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Job Search Drudgery

I really enjoy reading a marketing/life change artist blog by a guy named Seth Godin.  Seth has a very unique way of telling a great story that gets into the deepest parts of your psyche.  His blog post today is about change and want to repost it here for you:

Extending the narrative 

Did you wake up fresh today, a new start, a blank slate with resources and opportunities… or is today yet another day of living out the narrative you’ve been engaged in for years?

For all of us, it’s the latter. We maintain our worldview, our biases, our grudges and our affections. We nurse our grudges and see the very same person (and situation) in the mirror today that we did yesterday. We may have a tiny break, a bit of freshness, but no, there’s no complete fresh start available to us.

Marketers have been using this persistence to their advantage forever. They sell us a car or a trip or a service that fits the story we tell ourselves. I don’t buy it because it’s the right thing for everyone, I buy it because it’s right for me, the us I invented, the I that’s part of the story I’ve been telling myself for a long time.

The socialite walks into the ski shop and buys a $3000 ski jacket she’ll wear once. Why? Not because she’ll stay warmer in it more than a different jacket, but because that’s what someone like her does. It’s part of her story. In fact, it’s easier for her to buy the jacket than it is to change her story.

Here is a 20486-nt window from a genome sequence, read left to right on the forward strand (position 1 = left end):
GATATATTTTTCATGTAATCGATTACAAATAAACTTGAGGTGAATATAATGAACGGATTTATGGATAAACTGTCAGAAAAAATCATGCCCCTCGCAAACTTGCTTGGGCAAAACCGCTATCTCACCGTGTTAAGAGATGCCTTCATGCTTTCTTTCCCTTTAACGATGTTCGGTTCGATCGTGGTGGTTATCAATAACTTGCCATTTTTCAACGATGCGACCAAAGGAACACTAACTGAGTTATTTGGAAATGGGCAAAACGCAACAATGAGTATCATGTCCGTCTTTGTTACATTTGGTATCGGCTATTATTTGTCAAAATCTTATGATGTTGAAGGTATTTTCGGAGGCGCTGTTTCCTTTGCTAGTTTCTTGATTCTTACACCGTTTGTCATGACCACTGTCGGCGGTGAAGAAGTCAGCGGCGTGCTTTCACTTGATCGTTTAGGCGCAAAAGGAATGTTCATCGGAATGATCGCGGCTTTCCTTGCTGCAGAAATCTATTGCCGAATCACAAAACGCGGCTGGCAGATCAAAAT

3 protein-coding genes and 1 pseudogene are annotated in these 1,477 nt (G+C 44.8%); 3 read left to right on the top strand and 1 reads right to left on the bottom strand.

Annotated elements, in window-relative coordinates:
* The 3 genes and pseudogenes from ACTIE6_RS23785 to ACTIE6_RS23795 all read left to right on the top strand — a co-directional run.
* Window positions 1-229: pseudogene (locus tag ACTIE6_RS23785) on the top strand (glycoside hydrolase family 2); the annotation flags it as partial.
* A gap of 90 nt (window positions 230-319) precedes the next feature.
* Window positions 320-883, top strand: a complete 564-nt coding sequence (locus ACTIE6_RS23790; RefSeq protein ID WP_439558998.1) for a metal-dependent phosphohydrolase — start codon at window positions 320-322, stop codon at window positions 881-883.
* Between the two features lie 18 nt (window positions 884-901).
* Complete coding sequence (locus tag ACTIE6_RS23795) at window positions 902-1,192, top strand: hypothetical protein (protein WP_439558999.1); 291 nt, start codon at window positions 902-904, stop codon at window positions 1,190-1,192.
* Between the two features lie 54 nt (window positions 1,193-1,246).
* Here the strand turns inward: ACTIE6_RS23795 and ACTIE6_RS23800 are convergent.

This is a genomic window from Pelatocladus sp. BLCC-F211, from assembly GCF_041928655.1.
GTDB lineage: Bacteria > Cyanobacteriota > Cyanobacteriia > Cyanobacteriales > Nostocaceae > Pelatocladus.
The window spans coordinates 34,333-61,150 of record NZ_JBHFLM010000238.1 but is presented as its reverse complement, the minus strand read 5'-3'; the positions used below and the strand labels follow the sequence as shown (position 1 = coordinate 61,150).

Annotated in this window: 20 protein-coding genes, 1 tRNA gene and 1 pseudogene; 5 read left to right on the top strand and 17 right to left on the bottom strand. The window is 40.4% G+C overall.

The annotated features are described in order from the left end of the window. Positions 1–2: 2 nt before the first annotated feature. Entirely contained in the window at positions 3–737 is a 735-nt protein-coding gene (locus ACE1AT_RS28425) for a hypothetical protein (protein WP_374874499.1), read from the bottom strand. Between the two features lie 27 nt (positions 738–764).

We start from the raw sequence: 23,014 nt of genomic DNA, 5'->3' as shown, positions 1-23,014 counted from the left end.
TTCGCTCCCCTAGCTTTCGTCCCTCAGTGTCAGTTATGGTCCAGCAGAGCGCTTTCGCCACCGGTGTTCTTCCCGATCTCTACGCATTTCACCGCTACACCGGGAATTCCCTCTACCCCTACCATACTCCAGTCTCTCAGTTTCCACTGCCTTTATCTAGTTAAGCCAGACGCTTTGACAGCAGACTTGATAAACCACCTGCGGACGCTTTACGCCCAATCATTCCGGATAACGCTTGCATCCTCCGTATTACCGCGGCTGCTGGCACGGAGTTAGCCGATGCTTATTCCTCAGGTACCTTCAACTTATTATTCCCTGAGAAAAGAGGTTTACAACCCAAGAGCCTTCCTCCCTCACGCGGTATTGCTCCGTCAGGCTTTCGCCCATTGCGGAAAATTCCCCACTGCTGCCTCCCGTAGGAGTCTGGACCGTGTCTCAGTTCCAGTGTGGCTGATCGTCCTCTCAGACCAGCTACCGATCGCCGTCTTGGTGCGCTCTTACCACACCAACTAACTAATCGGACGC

If you went to bed as a loyal company man or an impatient entrepreneur or as the put-upon retiree or the lady who lunches, chances are you woke up that way as well. Which is certainly safe and easy and consistent and non-confusing. But is it helping?

We dismiss the mid-life crisis as an aberration to be avoided or ridiculed, as a dangerous blip in a consistent narrative. But what if we had them all the time? What if we took the resources and trust and momentum that helps us but decided to let the other stuff go?

It’s painful to even consider giving up the narrative we use to navigate our life. We vividly remember the last time we made an investment that didn’t match our self-story, or the last time we went to the ‘wrong’ restaurant or acted the ‘wrong’ way in a sales call. No, that’s too risky, especially now, in this economy.

So we play it safe and go back to our story.

The truth though, is that doing what you’ve been doing is going to get you what you’ve been getting. If the narrative is getting in the way, if the archetypes you’ve been modeling and the worldview you’ve been nursing no longer match the culture, the economy or your goals, something’s got to give.

When decisions roll around–from what to have for breakfast, to whether or not to make that investment to what TV show (or none) to watch on TV tonight, the question to ask is: Is this a reflex that’s part of my long-told story, or is this actually a good decision? When patterns in engagments with the people around you become well-worn and ineffective, are they persistent because they have to be, or because the story demands it?

Let’s Get Started!

Jeff

5 Job Searching Tips

The following 5 job searching tips are not your traditional tips.  They are intended to shake your core a little and get you moving.  If offensive, I apologize ahead of time.  But (there is always a but isn’t there?) remember sometimes the toughest thing to hear is what makes you change and succeed.